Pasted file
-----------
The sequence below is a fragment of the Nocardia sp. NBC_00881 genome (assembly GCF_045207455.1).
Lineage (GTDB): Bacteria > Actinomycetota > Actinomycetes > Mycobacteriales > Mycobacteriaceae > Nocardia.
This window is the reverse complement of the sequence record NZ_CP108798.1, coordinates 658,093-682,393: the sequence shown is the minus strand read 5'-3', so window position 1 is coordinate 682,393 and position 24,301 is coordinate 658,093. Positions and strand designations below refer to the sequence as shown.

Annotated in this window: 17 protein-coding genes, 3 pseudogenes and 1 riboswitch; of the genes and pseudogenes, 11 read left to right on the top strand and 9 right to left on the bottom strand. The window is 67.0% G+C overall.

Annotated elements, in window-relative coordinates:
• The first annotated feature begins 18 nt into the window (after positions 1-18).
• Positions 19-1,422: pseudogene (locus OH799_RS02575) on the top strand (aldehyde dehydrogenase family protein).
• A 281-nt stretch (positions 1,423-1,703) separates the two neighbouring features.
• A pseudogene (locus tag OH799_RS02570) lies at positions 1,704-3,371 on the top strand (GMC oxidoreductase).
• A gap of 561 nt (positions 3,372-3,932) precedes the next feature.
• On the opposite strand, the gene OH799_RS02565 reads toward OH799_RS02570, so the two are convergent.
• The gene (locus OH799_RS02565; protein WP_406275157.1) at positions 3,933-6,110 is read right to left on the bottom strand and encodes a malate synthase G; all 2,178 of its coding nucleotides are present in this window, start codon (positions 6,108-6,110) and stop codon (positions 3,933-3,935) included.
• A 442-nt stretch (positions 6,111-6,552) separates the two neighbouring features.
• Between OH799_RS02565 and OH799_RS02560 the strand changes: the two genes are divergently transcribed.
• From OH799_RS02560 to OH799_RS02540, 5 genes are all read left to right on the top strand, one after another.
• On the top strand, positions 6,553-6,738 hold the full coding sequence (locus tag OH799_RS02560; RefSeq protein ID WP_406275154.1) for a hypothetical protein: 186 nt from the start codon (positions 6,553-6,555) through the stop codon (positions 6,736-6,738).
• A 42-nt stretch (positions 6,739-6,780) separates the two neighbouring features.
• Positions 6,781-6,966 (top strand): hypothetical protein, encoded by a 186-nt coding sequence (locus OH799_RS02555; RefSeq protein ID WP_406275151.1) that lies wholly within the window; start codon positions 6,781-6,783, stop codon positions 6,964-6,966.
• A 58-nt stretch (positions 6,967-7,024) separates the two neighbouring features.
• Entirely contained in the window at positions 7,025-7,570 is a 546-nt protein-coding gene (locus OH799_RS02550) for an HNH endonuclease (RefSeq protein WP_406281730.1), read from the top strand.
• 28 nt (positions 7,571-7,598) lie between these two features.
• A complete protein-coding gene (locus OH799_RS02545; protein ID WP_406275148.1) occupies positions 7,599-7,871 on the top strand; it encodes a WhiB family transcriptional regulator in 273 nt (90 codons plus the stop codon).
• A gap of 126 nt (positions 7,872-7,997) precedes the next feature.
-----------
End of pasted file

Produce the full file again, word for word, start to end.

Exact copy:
The sequence below is a fragment of the Nocardia sp. NBC_00881 genome (assembly GCF_045207455.1).
Lineage (GTDB): Bacteria > Actinomycetota > Actinomycetes > Mycobacteriales > Mycobacteriaceae > Nocardia.
This window is the reverse complement of the sequence record NZ_CP108798.1, coordinates 658,093-682,393: the sequence shown is the minus strand read 5'-3', so window position 1 is coordinate 682,393 and position 24,301 is coordinate 658,093. Positions and strand designations below refer to the sequence as shown.

Annotated in this window: 17 protein-coding genes, 3 pseudogenes and 1 riboswitch; of the genes and pseudogenes, 11 read left to right on the top strand and 9 right to left on the bottom strand. The window is 67.0% G+C overall.

Annotated elements, in window-relative coordinates:
• The first annotated feature begins 18 nt into the window (after positions 1-18).
• Positions 19-1,422: pseudogene (locus OH799_RS02575) on the top strand (aldehyde dehydrogenase family protein).
• A 281-nt stretch (positions 1,423-1,703) separates the two neighbouring features.
• A pseudogene (locus tag OH799_RS02570) lies at positions 1,704-3,371 on the top strand (GMC oxidoreductase).
• A gap of 561 nt (positions 3,372-3,932) precedes the next feature.
• On the opposite strand, the gene OH799_RS02565 reads toward OH799_RS02570, so the two are convergent.
• The gene (locus OH799_RS02565; protein WP_406275157.1) at positions 3,933-6,110 is read right to left on the bottom strand and encodes a malate synthase G; all 2,178 of its coding nucleotides are present in this window, start codon (positions 6,108-6,110) and stop codon (positions 3,933-3,935) included.
• A 442-nt stretch (positions 6,111-6,552) separates the two neighbouring features.
• Between OH799_RS02565 and OH799_RS02560 the strand changes: the two genes are divergently transcribed.
• From OH799_RS02560 to OH799_RS02540, 5 genes are all read left to right on the top strand, one after another.
• On the top strand, positions 6,553-6,738 hold the full coding sequence (locus tag OH799_RS02560; RefSeq protein ID WP_406275154.1) for a hypothetical protein: 186 nt from the start codon (positions 6,553-6,555) through the stop codon (positions 6,736-6,738).
• A 42-nt stretch (positions 6,739-6,780) separates the two neighbouring features.
• Positions 6,781-6,966 (top strand): hypothetical protein, encoded by a 186-nt coding sequence (locus OH799_RS02555; RefSeq protein ID WP_406275151.1) that lies wholly within the window; start codon positions 6,781-6,783, stop codon positions 6,964-6,966.
• A 58-nt stretch (positions 6,967-7,024) separates the two neighbouring features.
• Entirely contained in the window at positions 7,025-7,570 is a 546-nt protein-coding gene (locus OH799_RS02550) for an HNH endonuclease (RefSeq protein WP_406281730.1), read from the top strand.
• 28 nt (positions 7,571-7,598) lie between these two features.
• A complete protein-coding gene (locus OH799_RS02545; protein ID WP_406275148.1) occupies positions 7,599-7,871 on the top strand; it encodes a WhiB family transcriptional regulator in 273 nt (90 codons plus the stop codon).
• A gap of 126 nt (positions 7,872-7,997) precedes the next feature.